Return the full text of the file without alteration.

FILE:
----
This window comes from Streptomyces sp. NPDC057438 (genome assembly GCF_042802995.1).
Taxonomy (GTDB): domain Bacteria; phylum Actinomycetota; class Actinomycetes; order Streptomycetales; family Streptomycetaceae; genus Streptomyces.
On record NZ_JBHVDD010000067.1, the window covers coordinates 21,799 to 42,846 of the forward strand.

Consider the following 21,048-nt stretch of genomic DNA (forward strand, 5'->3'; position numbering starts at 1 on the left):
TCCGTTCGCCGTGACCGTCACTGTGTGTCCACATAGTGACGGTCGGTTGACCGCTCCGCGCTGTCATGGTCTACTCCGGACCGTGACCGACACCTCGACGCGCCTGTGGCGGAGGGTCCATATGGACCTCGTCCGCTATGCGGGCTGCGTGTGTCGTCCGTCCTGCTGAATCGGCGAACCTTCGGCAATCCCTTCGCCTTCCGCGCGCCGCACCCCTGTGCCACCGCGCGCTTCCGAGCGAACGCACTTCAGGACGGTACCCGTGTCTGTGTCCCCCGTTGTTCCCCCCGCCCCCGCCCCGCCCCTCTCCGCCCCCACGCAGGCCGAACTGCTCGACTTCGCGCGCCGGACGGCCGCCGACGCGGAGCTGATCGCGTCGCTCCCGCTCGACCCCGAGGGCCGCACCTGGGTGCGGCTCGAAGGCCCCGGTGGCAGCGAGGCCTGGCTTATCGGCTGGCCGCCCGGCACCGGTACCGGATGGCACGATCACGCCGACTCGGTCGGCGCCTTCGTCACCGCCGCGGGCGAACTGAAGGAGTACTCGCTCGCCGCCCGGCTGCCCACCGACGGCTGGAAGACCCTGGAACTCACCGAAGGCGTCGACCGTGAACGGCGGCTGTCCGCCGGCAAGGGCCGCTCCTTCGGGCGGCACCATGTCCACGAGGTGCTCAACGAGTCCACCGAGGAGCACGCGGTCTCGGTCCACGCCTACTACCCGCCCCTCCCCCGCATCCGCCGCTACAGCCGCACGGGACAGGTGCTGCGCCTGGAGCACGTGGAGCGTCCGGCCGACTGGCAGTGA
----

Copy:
This window comes from Streptomyces sp. NPDC057438 (genome assembly GCF_042802995.1).
Taxonomy (GTDB): domain Bacteria; phylum Actinomycetota; class Actinomycetes; order Streptomycetales; family Streptomycetaceae; genus Streptomyces.
On record NZ_JBHVDD010000067.1, the window covers coordinates 21,799 to 42,846 of the forward strand.

Consider the following 21,048-nt stretch of genomic DNA (forward strand, 5'->3'; position numbering starts at 1 on the left):
TCCGTTCGCCGTGACCGTCACTGTGTGTCCACATAGTGACGGTCGGTTGACCGCTCCGCGCTGTCATGGTCTACTCCGGACCGTGACCGACACCTCGACGCGCCTGTGGCGGAGGGTCCATATGGACCTCGTCCGCTATGCGGGCTGCGTGTGTCGTCCGTCCTGCTGAATCGGCGAACCTTCGGCAATCCCTTCGCCTTCCGCGCGCCGCACCCCTGTGCCACCGCGCGCTTCCGAGCGAACGCACTTCAGGACGGTACCCGTGTCTGTGTCCCCCGTTGTTCCCCCCGCCCCCGCCCCGCCCCTCTCCGCCCCCACGCAGGCCGAACTGCTCGACTTCGCGCGCCGGACGGCCGCCGACGCGGAGCTGATCGCGTCGCTCCCGCTCGACCCCGAGGGCCGCACCTGGGTGCGGCTCGAAGGCCCCGGTGGCAGCGAGGCCTGGCTTATCGGCTGGCCGCCCGGCACCGGTACCGGATGGCACGATCACGCCGACTCGGTCGGCGCCTTCGTCACCGCCGCGGGCGAACTGAAGGAGTACTCGCTCGCCGCCCGGCTGCCCACCGACGGCTGGAAGACCCTGGAACTCACCGAAGGCGTCGACCGTGAACGGCGGCTGTCCGCCGGCAAGGGCCGCTCCTTCGGGCGGCACCATGTCCACGAGGTGCTCAACGAGTCCACCGAGGAGCACGCGGTCTCGGTCCACGCCTACTACCCGCCCCTCCCCCGCATCCGCCGCTACAGCCGCACGGGACAGGTGCTGCGCCTGGAGCACGTGGAGCGTCCGGCCGACTGGCAGTGA